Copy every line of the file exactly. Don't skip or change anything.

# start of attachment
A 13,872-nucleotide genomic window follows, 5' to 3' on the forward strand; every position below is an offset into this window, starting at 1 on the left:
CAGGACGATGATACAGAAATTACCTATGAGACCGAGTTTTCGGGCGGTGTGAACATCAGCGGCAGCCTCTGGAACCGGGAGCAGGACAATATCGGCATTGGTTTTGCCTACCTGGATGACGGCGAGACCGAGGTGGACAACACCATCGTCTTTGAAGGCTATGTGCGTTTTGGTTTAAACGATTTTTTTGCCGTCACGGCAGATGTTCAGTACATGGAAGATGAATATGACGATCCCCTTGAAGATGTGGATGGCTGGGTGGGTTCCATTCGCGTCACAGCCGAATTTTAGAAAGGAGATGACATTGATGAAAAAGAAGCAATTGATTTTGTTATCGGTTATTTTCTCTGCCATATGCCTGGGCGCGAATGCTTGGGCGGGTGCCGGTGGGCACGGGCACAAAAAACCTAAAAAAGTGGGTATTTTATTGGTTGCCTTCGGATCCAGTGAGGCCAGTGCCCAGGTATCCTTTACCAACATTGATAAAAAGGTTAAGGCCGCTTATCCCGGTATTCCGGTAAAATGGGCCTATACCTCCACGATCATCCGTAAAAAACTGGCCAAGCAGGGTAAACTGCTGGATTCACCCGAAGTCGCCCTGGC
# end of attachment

A 13,872-nucleotide genomic window follows, 5' to 3' on the forward strand; every position below is an offset into this window, starting at 1 on the left:
CAGGACGATGATACAGAAATTACCTATGAGACCGAGTTTTCGGGCGGTGTGAACATCAGCGGCAGCCTCTGGAACCGGGAGCAGGACAATATCGGCATTGGTTTTGCCTACCTGGATGACGGCGAGACCGAGGTGGACAACACCATCGTCTTTGAAGGCTATGTGCGTTTTGGTTTAAACGATTTTTTTGCCGTCACGGCAGATGTTCAGTACATGGAAGATGAATATGACGATCCCCTTGAAGATGTGGATGGCTGGGTGGGTTCCATTCGCGTCACAGCCGAATTTTAGAAAGGAGATGACATTGATGAAAAAGAAGCAATTGATTTTGTTATCGGTTATTTTCTCTGCCATATGCCTGGGCGCGAATGCTTGGGCGGGTGCCGGTGGGCACGGGCACAAAAAACCTAAAAAAGTGGGTATTTTATTGGTTGCCTTCGGATCCAGTGAGGCCAGTGCCCAGGTATCCTTTACCAACATTGATAAAAAGGTTAAGGCCGCTTATCCCGGTATTCCGGTAAAATGGGCCTATACCTCCACGATCATCCGTAAAAAACTGGCCAAGCAGGGTAAACTGCTGGATTCACCCGAAGTCGCCCTGGC